Privacy and property rights advocates earned an early Christmas present last month a Superior Court judge struck down San Diego’s oppressive “mini-dorm ordinance.”
The City Council enacted the ordinance because landlords purchased single-family homes near San Diego State and renovated them to accommodate a large number of student tenants. Neighbors allege that this created parking and noise issues and disrupted the character of their community.
Judge Ronald Styn held that the ordinance is illegal because it conflicts with California law prioritizing increase affordable housing and—more importantly, from my perspective—violates tenants’ privacy and Equal Protection rights.
The ordinance’s enforcement mechanism is pretty shocking. It actually allowed city inspectors to perform surprise inspections to ensure compliance with these regulations. Think about that for a second: city inspectors were allowed immediate, unannounced, unfettered access to privately owned and occupied homes.
Would any of us stand for a law allowing city inspectors to randomly inspect our homes to monitor our water use during the drought? Or to randomly search for illegal firearms, narcotics, or other contraband? How about to ensure that our children and pets are properly cared for?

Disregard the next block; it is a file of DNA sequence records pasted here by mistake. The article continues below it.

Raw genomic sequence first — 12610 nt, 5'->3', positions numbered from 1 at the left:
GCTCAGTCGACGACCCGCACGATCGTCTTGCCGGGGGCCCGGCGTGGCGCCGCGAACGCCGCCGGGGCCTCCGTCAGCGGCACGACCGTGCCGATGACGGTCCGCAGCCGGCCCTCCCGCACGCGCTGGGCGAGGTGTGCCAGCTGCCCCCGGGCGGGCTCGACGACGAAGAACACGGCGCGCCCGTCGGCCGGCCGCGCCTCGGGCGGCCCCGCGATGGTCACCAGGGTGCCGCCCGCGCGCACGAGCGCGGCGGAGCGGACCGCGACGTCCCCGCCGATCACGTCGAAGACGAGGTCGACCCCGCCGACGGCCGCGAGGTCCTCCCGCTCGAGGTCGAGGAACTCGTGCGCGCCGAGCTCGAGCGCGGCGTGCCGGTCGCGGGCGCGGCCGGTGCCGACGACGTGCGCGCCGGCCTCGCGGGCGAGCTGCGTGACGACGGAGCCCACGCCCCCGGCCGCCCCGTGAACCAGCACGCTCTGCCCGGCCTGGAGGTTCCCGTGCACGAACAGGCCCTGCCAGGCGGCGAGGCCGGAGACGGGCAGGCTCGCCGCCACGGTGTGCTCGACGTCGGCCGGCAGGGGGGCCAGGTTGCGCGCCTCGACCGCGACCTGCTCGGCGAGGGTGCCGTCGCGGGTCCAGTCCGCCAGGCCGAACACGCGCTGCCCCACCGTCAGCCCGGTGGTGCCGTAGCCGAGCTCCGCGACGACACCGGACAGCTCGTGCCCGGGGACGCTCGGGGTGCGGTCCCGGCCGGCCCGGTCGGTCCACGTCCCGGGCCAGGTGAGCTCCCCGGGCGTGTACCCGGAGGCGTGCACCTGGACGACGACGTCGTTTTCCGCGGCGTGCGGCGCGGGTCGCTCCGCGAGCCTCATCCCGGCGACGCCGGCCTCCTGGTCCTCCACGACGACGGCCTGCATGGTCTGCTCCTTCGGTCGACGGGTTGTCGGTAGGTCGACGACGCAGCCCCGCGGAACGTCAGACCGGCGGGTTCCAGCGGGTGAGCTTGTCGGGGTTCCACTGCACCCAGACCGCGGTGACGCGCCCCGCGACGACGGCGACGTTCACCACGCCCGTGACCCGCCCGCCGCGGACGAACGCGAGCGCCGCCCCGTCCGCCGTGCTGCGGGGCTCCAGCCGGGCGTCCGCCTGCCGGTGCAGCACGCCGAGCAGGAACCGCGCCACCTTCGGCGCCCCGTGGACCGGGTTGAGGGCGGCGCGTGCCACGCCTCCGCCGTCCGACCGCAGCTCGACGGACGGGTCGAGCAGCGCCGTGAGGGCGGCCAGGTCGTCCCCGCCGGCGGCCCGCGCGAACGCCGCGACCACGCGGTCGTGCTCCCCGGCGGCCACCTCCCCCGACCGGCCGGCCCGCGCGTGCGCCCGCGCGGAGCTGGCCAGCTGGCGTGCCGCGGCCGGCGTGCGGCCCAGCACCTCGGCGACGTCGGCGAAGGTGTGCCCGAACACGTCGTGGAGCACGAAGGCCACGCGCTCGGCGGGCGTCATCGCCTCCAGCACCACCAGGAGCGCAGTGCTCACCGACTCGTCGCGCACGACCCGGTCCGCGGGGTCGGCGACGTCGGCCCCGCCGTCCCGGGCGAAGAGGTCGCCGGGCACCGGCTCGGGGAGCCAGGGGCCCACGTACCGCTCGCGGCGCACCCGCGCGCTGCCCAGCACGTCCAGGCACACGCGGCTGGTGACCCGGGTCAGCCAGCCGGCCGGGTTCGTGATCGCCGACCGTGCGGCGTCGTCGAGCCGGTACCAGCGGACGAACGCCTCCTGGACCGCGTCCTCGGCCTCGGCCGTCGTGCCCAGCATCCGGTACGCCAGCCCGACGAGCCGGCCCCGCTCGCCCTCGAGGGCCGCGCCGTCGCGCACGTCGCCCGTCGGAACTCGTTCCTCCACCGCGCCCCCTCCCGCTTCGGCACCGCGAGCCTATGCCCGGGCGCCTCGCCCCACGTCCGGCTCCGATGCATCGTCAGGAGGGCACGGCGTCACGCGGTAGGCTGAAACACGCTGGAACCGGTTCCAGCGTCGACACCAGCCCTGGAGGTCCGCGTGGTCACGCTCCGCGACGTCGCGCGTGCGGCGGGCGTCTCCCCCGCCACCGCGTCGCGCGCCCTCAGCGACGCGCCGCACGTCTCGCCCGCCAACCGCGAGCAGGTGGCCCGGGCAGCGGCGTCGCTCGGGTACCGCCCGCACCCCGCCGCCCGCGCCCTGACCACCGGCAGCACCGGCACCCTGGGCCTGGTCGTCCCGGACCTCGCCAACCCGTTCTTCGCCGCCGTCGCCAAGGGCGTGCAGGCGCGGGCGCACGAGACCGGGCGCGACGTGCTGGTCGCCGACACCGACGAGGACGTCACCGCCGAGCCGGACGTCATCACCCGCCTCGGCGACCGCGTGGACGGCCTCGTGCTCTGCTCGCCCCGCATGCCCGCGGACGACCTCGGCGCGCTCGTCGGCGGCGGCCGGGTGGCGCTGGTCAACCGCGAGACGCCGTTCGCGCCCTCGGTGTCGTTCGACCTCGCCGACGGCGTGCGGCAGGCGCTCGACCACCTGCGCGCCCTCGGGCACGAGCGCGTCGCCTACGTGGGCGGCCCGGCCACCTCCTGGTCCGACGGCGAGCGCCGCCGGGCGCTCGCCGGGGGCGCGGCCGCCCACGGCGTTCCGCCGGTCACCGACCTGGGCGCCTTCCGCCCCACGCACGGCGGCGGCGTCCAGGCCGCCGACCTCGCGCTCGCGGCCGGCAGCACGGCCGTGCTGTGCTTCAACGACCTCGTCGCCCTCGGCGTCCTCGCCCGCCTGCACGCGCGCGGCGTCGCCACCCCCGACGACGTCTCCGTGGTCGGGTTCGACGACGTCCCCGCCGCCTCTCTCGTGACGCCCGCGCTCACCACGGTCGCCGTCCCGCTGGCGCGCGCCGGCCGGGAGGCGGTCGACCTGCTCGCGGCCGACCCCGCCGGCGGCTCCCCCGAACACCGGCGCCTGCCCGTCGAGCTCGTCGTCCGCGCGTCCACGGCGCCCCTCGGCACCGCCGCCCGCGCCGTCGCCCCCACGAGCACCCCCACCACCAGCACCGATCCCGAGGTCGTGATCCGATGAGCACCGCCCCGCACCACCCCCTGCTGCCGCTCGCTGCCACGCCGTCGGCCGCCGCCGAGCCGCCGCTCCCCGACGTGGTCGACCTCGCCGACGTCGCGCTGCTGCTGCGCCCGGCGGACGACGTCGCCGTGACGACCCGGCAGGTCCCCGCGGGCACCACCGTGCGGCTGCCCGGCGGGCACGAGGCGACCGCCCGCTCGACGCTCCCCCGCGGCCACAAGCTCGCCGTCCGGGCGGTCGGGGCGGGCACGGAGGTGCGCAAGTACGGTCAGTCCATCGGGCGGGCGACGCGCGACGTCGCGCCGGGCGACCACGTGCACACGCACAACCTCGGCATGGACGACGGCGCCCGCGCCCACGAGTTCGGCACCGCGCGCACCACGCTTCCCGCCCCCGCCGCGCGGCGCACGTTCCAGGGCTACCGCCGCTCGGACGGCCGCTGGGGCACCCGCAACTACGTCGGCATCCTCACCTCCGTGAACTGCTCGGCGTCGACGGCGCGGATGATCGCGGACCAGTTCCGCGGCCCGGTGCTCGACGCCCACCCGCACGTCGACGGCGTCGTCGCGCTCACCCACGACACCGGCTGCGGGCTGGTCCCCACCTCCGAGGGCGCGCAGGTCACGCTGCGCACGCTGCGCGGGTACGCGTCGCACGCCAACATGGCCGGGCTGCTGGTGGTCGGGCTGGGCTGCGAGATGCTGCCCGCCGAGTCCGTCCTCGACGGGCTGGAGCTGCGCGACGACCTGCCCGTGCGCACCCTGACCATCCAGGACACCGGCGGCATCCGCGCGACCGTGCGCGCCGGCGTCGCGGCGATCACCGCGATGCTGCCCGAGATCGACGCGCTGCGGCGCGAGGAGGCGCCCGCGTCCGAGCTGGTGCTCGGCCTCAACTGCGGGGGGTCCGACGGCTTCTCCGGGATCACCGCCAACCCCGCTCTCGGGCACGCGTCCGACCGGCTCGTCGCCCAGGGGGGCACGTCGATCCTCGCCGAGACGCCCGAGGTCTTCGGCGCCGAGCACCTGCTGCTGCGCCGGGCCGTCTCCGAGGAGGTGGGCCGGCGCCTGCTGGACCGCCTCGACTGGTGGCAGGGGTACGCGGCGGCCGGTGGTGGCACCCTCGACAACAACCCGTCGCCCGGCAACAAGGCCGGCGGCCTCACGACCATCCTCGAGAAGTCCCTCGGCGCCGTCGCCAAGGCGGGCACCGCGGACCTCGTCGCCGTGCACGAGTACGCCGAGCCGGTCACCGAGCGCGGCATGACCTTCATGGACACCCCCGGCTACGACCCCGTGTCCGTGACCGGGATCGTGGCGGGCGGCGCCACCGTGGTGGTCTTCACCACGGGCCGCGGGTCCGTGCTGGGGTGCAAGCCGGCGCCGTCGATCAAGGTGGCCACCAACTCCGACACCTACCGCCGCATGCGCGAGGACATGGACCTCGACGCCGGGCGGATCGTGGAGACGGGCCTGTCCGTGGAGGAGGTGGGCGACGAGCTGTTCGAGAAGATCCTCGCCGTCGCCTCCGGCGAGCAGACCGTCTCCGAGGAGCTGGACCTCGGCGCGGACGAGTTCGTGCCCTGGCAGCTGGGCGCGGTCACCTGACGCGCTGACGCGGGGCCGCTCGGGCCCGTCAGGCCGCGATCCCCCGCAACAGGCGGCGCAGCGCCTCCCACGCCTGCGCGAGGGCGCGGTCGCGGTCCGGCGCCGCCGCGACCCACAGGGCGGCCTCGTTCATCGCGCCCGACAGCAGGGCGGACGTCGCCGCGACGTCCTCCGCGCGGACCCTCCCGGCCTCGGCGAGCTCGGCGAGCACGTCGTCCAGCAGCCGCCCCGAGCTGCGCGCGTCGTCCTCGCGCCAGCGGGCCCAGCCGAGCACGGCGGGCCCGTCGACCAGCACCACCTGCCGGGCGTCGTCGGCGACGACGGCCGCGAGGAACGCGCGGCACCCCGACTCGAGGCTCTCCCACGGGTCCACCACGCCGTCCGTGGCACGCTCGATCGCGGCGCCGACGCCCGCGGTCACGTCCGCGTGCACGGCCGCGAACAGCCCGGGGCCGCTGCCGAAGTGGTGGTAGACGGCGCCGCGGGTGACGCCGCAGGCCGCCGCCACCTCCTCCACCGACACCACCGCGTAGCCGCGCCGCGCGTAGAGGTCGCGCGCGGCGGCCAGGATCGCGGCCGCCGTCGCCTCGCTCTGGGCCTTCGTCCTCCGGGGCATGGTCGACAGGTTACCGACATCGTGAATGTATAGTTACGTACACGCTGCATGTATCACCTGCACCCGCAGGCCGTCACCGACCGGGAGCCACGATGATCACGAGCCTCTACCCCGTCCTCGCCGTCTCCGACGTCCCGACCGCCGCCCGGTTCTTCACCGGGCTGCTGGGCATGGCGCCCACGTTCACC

There is no way we would stand for such authoritarian witch hunts. Our privacy is sacrosanct, and the government requires more than mere good intentions to violate it. The Founders addressed this with the Fourth Amendment, which prohibits unreasonable searches and seizures. California’s constitution is even more protective, with an explicit right to privacy.
But, this ordinance targeted college students. They have no natural advocacy groups or lobbying power, so they made for easy targets. Kudos to them for not allowing themselves to get pushed around.
This isn’t to say that the issues addressed by the ordinance are meritless. Parking and noise are legitimate issues. So is housing affordability, which gave rise to these unorthodox living arrangements. There is no easy solution to these problems, but it most certainly doesn’t involve unfettered government access into private residences.
Ryan T. Darby is an attorney in San Diego who specializes in free speech law and civil litigation. He was quite a rabble-rouser as an undergrad and has a soft spot for college students’ legal rights.